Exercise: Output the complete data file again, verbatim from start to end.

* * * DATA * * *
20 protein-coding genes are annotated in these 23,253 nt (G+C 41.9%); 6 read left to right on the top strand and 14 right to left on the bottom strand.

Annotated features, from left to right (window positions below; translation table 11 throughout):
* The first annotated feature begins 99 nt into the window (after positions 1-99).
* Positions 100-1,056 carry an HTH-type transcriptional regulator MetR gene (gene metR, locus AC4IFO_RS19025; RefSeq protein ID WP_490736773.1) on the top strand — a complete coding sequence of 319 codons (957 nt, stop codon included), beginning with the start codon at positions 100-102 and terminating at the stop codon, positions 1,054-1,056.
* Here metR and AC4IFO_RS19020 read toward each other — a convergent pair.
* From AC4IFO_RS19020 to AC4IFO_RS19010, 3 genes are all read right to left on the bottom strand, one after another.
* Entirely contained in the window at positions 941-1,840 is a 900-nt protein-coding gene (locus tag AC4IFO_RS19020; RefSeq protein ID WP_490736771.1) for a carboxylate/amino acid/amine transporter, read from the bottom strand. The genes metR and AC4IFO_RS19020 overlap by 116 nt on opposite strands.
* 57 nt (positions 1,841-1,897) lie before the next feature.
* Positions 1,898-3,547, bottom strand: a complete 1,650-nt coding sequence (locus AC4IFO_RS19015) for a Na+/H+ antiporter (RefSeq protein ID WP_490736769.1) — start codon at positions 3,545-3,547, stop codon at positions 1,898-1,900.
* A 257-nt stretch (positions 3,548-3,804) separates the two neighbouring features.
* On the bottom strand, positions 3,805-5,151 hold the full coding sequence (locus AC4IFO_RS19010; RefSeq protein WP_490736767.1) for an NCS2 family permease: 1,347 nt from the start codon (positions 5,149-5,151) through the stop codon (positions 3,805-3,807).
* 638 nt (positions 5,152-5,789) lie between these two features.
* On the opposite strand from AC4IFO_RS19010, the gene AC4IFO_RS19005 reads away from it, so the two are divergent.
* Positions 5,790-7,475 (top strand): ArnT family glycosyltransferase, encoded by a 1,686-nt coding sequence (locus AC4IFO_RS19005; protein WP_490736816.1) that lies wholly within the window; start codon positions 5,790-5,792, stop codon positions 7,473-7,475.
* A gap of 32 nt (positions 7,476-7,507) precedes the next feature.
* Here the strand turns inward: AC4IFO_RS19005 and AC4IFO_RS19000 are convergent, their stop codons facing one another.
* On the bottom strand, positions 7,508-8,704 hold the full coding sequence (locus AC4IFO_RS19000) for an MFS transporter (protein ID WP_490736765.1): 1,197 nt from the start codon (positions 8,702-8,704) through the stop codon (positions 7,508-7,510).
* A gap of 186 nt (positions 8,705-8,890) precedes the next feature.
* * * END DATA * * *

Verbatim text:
20 protein-coding genes are annotated in these 23,253 nt (G+C 41.9%); 6 read left to right on the top strand and 14 right to left on the bottom strand.

Annotated features, from left to right (window positions below; translation table 11 throughout):
* The first annotated feature begins 99 nt into the window (after positions 1-99).
* Positions 100-1,056 carry an HTH-type transcriptional regulator MetR gene (gene metR, locus AC4IFO_RS19025; RefSeq protein ID WP_490736773.1) on the top strand — a complete coding sequence of 319 codons (957 nt, stop codon included), beginning with the start codon at positions 100-102 and terminating at the stop codon, positions 1,054-1,056.
* Here metR and AC4IFO_RS19020 read toward each other — a convergent pair.
* From AC4IFO_RS19020 to AC4IFO_RS19010, 3 genes are all read right to left on the bottom strand, one after another.
* Entirely contained in the window at positions 941-1,840 is a 900-nt protein-coding gene (locus tag AC4IFO_RS19020; RefSeq protein ID WP_490736771.1) for a carboxylate/amino acid/amine transporter, read from the bottom strand. The genes metR and AC4IFO_RS19020 overlap by 116 nt on opposite strands.
* 57 nt (positions 1,841-1,897) lie before the next feature.
* Positions 1,898-3,547, bottom strand: a complete 1,650-nt coding sequence (locus AC4IFO_RS19015) for a Na+/H+ antiporter (RefSeq protein ID WP_490736769.1) — start codon at positions 3,545-3,547, stop codon at positions 1,898-1,900.
* A 257-nt stretch (positions 3,548-3,804) separates the two neighbouring features.
* On the bottom strand, positions 3,805-5,151 hold the full coding sequence (locus AC4IFO_RS19010; RefSeq protein WP_490736767.1) for an NCS2 family permease: 1,347 nt from the start codon (positions 5,149-5,151) through the stop codon (positions 3,805-3,807).
* 638 nt (positions 5,152-5,789) lie between these two features.
* On the opposite strand from AC4IFO_RS19010, the gene AC4IFO_RS19005 reads away from it, so the two are divergent.
* Positions 5,790-7,475 (top strand): ArnT family glycosyltransferase, encoded by a 1,686-nt coding sequence (locus AC4IFO_RS19005; protein WP_490736816.1) that lies wholly within the window; start codon positions 5,790-5,792, stop codon positions 7,473-7,475.
* A gap of 32 nt (positions 7,476-7,507) precedes the next feature.
* Here the strand turns inward: AC4IFO_RS19005 and AC4IFO_RS19000 are convergent, their stop codons facing one another.
* On the bottom strand, positions 7,508-8,704 hold the full coding sequence (locus AC4IFO_RS19000) for an MFS transporter (protein ID WP_490736765.1): 1,197 nt from the start codon (positions 8,702-8,704) through the stop codon (positions 7,508-7,510).
* A gap of 186 nt (positions 8,705-8,890) precedes the next feature.